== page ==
Wordbaskets

Didn’t think you could weave a basket with words, didja! You may be surprised how many things you can do with words.

Here’s how to do that weaving thing. Think of an adjective (something like “hot”). Then think of its opposite (cold. Duh!)!

Now see how many words you can think of in tiny increments to turn “hot” into “cold.”

hot > tepid > chilly > cold = four (4)!

Steady, this isn’t a math quiz.

Try again (and don’t look for your thesaurus):

hot > sweltering > fiery > tropical > burning > toasty > warm > temperate > lukewarm > tepid > chilly > shivery > nippy > brisk > frosty > numbing > freezing > cold enough to spit ice cubes = eighteen (18) Wow!

Fun? Some of us word freaks think so. Anyone who writes for a living, or for an expected living, ought to think so too.

Here are some more suggestions for you to try:

  • short/tall
  • salty/sweet
  • good/bad (this one is helpful in ethics courses)
  • dry/wet
  • black/white

Focus this last one on skin color and you’ll have a great time deciding when black turns into white… and vice versa. Is “gray” actually the middle? Or is it “tan?”

And now for something completely different: another word game, but this time look at the letters. Choose two words with the same number of letters, then change one word into the other by substituting one letter at a time. (Example: GORE becomes BUSH in this way: gore, bore, bare, base, bash, bush.)

Now you try it: turn COLD into WARM by changing one letter at a time to form intermediary words. The fun is in trying to use the fewest intermediary words.

Why word games? Words are the tools of writers. Much as you learned spatial elements, finger control, persistence, and patience when you played with wooden blocks, you can learn shades of word meanings, the versatility of our language, and alternative word usage when toying around with the 26 basic letters.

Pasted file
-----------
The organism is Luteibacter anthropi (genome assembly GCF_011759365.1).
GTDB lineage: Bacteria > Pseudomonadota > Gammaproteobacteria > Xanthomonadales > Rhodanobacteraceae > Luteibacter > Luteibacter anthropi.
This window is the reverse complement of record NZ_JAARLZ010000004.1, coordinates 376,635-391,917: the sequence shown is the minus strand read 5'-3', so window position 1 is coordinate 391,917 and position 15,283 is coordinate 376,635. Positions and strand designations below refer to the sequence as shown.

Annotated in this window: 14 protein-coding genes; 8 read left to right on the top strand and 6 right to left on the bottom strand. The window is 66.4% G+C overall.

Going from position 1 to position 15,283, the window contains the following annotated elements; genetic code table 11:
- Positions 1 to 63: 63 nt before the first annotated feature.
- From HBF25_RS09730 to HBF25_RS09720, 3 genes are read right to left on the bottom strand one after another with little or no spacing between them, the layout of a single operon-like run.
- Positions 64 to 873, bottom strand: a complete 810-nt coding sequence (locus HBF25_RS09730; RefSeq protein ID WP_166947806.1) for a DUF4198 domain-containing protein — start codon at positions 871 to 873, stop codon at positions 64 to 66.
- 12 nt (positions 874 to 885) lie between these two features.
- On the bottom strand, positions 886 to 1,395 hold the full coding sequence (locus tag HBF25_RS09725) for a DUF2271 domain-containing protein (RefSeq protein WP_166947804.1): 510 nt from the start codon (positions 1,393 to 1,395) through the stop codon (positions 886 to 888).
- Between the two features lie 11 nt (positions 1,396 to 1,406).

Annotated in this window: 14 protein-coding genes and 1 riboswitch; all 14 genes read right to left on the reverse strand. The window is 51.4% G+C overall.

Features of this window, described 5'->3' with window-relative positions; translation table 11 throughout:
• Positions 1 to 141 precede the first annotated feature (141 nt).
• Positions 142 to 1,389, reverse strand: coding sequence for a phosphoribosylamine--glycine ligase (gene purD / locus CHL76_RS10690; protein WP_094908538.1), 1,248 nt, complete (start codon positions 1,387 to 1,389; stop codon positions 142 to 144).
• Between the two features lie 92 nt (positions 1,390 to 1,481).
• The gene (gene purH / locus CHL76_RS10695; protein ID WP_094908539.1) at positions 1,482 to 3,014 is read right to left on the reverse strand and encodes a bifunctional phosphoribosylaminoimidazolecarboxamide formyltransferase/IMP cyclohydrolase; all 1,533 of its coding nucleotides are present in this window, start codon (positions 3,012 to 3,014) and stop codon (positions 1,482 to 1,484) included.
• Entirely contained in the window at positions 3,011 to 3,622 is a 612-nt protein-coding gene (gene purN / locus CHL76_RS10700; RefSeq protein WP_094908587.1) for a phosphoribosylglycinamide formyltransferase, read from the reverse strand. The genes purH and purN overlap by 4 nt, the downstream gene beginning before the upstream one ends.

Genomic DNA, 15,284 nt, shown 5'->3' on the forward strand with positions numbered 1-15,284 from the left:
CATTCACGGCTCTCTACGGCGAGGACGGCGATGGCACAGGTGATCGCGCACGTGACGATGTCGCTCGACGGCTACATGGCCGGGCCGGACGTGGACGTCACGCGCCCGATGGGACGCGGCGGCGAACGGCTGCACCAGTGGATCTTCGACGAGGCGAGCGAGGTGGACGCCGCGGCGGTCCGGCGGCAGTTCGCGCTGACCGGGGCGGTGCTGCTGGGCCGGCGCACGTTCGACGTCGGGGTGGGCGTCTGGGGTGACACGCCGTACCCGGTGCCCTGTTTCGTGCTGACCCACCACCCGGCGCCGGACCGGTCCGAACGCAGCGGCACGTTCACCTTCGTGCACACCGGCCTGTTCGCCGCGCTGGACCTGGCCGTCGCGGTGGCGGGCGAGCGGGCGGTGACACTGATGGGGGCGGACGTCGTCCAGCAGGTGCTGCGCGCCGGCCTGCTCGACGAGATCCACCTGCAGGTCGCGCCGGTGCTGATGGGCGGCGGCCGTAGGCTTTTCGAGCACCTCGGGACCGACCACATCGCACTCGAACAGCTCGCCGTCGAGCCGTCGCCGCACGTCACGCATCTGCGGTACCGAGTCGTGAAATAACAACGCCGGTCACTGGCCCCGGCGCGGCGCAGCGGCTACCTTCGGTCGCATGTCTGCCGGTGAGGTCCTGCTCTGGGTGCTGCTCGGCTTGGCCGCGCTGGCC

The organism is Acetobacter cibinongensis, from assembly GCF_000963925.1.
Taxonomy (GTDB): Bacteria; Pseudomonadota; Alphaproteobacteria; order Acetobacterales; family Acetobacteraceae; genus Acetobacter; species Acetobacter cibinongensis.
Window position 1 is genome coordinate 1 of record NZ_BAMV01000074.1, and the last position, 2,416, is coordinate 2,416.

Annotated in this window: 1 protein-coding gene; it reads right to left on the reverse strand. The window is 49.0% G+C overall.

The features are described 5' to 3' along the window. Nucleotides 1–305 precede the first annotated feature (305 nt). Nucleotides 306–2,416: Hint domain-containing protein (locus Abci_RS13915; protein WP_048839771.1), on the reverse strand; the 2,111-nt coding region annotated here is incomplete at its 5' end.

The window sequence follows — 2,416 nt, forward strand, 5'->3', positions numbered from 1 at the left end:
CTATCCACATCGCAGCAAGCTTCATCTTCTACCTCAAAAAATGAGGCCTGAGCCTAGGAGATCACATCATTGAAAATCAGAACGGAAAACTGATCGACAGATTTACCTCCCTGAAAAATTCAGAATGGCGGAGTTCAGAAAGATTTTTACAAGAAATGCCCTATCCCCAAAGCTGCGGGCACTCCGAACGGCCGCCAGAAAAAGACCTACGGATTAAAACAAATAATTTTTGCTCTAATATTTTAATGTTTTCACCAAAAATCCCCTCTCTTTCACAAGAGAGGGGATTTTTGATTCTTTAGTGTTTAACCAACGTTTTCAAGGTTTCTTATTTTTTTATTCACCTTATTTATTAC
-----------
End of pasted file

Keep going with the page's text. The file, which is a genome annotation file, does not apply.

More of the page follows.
Just think! We have hundreds of thousands of words at our command – all fashioned from those 26 letters. We started by using British English as a base, then we added many “revolutionary” deviations of our own, changed much of the spelling, and incorporated Native American and immigrant words (from countries around the world). We’ve chosen regional dialects and spellings. We have created our very own sound by developing colloquialisms, slang, and technical jargon. Why, just last year, the American Heritage Dictionary added more than 10,000 new words to its new edition!

Don’t just sit there, choose a few letters, combine them into words, and start to write! Your resources are rich, and you will be delighted with the results. Let me know how you do.

Copyright ©2005 Val Dumond

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About Val Dumond

VAL DUMOND is a writer who is enamored with words and putting them together to tell stories. Trained as a journalist, she also managed an advertising agency and public relations business. She has taught writing classes for many years and now focuses on her own writing, editing for other writers, and helping writers publish their books. She owns Muddy Puddle Press, where most of her books are published. Her favorite writing theme is historical fiction: She has done what-ifs for Klondike Kate — Queen of the Yukon, and the unlucky pilot who in 1933 tried and failed to be the first to fly solo across the Pacific. She also did a what-if about the status of women at a bank where she once was overworked and underpaid. (Kate received a new love interest at the age of 70; the pilot received a second chance at his heart's desire 50 years later; and the women of the bank rebelled enough to improve their wages and place women on the Board of Directors.) See: SUGAR, SPICE, AND STONE; WHEN ROOSTERS FLY; and A LITTLE REBELLION…. But Val's grammar books are the ones that draw attention. Her latest, AMERICAN-ENGLISH—The Official Guide (written for writers), is a culmination of five other books about language she has written. This new book urges writers to develop their own writing style by creating their own Style Manual, composed of preferences among the many choices that American-English provides. In it, she uses examples of uses for the various parts of language and punctuation, sets aside a section that's full of writing tips, includes a glossary and index for easy access to language solutions.
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